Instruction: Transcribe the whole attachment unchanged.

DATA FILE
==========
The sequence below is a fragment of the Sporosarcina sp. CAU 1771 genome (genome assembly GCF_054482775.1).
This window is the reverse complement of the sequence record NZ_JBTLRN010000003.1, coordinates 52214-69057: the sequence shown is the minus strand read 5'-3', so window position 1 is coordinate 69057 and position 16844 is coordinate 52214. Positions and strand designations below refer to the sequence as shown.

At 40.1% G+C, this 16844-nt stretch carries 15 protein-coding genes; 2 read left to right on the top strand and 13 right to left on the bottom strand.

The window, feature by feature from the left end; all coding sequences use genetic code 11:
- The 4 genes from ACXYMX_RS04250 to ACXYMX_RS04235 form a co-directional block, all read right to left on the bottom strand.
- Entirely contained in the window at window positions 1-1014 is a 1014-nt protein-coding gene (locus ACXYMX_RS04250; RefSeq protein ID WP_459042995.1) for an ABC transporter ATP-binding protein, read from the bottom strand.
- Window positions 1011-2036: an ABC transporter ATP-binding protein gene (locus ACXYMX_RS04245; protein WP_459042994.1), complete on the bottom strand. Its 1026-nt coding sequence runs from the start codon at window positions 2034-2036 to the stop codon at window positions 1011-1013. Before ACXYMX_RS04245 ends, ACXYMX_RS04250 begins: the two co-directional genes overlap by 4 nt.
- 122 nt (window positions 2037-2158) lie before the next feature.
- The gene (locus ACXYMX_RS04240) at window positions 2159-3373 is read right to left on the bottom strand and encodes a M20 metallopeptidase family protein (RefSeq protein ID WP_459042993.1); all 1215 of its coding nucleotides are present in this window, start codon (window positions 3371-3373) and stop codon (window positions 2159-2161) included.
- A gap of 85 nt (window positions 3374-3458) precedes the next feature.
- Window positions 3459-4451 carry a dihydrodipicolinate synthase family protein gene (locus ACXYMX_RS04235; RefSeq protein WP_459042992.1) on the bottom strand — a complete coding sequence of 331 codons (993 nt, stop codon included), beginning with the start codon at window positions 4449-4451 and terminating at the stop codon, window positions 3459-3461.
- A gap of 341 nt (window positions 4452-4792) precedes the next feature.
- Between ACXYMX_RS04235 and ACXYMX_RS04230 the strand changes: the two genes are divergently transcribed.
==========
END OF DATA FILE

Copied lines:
The sequence below is a fragment of the Sporosarcina sp. CAU 1771 genome (genome assembly GCF_054482775.1).
This window is the reverse complement of the sequence record NZ_JBTLRN010000003.1, coordinates 52214-69057: the sequence shown is the minus strand read 5'-3', so window position 1 is coordinate 69057 and position 16844 is coordinate 52214. Positions and strand designations below refer to the sequence as shown.

At 40.1% G+C, this 16844-nt stretch carries 15 protein-coding genes; 2 read left to right on the top strand and 13 right to left on the bottom strand.

The window, feature by feature from the left end; all coding sequences use genetic code 11:
- The 4 genes from ACXYMX_RS04250 to ACXYMX_RS04235 form a co-directional block, all read right to left on the bottom strand.
- Entirely contained in the window at window positions 1-1014 is a 1014-nt protein-coding gene (locus ACXYMX_RS04250; RefSeq protein ID WP_459042995.1) for an ABC transporter ATP-binding protein, read from the bottom strand.
- Window positions 1011-2036: an ABC transporter ATP-binding protein gene (locus ACXYMX_RS04245; protein WP_459042994.1), complete on the bottom strand. Its 1026-nt coding sequence runs from the start codon at window positions 2034-2036 to the stop codon at window positions 1011-1013. Before ACXYMX_RS04245 ends, ACXYMX_RS04250 begins: the two co-directional genes overlap by 4 nt.
- 122 nt (window positions 2037-2158) lie before the next feature.
- The gene (locus ACXYMX_RS04240) at window positions 2159-3373 is read right to left on the bottom strand and encodes a M20 metallopeptidase family protein (RefSeq protein ID WP_459042993.1); all 1215 of its coding nucleotides are present in this window, start codon (window positions 3371-3373) and stop codon (window positions 2159-2161) included.
- A gap of 85 nt (window positions 3374-3458) precedes the next feature.
- Window positions 3459-4451 carry a dihydrodipicolinate synthase family protein gene (locus ACXYMX_RS04235; RefSeq protein WP_459042992.1) on the bottom strand — a complete coding sequence of 331 codons (993 nt, stop codon included), beginning with the start codon at window positions 4449-4451 and terminating at the stop codon, window positions 3459-3461.
- A gap of 341 nt (window positions 4452-4792) precedes the next feature.
- Between ACXYMX_RS04235 and ACXYMX_RS04230 the strand changes: the two genes are divergently transcribed.